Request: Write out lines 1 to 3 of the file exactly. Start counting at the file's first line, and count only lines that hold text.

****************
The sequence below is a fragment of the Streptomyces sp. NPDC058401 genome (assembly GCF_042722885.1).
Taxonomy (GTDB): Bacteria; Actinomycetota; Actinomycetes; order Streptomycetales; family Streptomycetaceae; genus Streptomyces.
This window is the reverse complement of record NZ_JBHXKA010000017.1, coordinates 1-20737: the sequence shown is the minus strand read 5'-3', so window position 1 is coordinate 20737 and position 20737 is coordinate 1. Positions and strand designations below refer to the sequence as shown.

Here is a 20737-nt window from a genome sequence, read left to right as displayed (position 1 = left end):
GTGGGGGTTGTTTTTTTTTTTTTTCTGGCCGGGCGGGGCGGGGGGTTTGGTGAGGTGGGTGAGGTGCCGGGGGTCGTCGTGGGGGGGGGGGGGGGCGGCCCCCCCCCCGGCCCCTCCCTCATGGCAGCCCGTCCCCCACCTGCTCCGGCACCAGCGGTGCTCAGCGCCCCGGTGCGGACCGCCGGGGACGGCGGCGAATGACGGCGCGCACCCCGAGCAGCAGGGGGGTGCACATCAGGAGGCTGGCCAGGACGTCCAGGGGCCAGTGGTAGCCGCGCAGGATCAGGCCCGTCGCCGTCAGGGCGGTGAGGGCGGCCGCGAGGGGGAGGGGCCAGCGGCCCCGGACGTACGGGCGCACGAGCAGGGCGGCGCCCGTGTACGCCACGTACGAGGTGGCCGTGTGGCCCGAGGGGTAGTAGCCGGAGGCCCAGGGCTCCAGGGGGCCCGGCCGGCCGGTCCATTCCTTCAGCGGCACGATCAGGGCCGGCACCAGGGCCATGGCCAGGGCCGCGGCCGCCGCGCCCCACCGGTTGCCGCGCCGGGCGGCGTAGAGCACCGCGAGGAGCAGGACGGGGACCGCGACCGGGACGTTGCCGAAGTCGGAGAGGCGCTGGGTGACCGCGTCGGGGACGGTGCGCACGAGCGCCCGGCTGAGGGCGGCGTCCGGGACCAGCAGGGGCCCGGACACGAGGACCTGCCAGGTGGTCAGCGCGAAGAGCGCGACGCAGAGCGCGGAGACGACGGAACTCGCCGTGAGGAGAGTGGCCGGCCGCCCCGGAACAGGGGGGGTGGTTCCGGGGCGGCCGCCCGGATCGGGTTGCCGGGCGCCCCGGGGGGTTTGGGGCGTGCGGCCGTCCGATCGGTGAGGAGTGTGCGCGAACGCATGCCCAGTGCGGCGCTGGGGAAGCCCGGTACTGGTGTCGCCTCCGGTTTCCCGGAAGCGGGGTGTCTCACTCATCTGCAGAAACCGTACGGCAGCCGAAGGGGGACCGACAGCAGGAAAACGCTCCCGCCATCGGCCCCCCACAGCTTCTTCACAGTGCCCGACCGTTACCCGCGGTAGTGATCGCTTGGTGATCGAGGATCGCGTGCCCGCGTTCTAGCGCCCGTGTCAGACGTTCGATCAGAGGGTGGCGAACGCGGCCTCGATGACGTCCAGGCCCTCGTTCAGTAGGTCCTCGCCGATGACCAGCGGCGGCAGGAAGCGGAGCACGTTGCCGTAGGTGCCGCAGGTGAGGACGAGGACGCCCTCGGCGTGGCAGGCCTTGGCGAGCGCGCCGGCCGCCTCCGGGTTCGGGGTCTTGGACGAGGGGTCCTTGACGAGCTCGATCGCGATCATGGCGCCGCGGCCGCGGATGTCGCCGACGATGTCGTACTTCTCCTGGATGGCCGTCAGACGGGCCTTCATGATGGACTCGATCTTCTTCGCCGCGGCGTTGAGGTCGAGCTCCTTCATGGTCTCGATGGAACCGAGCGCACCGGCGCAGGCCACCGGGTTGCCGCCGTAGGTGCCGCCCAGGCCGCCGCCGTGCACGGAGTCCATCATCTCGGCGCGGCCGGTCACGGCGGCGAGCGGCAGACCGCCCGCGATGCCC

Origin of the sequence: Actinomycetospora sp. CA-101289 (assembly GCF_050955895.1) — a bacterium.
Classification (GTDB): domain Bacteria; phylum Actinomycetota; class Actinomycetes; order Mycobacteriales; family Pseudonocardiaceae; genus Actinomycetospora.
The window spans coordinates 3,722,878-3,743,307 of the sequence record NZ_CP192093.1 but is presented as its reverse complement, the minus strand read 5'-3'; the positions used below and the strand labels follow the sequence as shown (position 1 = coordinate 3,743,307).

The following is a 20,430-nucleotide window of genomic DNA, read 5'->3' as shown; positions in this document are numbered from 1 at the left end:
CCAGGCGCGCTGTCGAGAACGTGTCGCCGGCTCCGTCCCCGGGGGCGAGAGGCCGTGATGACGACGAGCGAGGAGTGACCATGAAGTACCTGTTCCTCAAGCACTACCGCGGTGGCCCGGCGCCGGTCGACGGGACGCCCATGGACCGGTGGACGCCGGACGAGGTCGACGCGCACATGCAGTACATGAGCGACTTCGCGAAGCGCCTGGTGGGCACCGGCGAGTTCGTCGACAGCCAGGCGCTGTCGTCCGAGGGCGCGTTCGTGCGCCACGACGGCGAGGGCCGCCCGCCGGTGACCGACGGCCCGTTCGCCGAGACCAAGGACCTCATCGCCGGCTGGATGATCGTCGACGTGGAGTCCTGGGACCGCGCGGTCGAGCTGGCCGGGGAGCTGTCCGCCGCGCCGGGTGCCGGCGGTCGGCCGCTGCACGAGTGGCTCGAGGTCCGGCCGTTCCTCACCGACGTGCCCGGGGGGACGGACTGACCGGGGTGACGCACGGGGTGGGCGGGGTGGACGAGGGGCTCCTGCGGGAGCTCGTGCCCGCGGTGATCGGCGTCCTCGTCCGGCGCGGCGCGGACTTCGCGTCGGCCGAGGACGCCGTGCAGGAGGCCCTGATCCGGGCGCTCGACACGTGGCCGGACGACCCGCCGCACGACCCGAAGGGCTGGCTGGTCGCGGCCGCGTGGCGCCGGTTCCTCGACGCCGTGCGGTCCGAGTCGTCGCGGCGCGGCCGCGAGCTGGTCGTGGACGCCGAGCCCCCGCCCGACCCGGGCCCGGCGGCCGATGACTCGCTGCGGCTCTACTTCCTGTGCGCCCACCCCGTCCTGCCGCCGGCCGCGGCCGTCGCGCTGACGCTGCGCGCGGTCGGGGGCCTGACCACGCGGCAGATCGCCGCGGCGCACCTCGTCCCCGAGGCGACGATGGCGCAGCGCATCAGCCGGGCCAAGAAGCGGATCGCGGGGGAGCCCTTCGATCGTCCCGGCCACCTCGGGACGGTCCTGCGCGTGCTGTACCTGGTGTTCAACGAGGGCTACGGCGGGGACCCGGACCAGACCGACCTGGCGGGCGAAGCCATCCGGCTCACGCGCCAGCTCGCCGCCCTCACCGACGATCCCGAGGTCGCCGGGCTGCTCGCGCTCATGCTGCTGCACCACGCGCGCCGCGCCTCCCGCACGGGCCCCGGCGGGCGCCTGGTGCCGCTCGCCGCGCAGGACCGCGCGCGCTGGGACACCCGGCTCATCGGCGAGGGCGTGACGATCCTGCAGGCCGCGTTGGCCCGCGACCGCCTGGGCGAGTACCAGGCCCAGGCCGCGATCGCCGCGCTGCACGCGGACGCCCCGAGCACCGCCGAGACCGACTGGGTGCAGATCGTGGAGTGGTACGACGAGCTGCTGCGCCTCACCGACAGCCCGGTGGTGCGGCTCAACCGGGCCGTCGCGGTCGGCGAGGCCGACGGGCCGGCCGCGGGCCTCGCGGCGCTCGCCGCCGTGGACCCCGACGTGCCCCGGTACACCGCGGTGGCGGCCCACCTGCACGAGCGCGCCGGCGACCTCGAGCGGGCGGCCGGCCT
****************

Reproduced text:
The sequence below is a fragment of the Streptomyces sp. NPDC058401 genome (assembly GCF_042722885.1).
Taxonomy (GTDB): Bacteria; Actinomycetota; Actinomycetes; order Streptomycetales; family Streptomycetaceae; genus Streptomyces.
This window is the reverse complement of record NZ_JBHXKA010000017.1, coordinates 1-20737: the sequence shown is the minus strand read 5'-3', so window position 1 is coordinate 20737 and position 20737 is coordinate 1. Positions and strand designations below refer to the sequence as shown.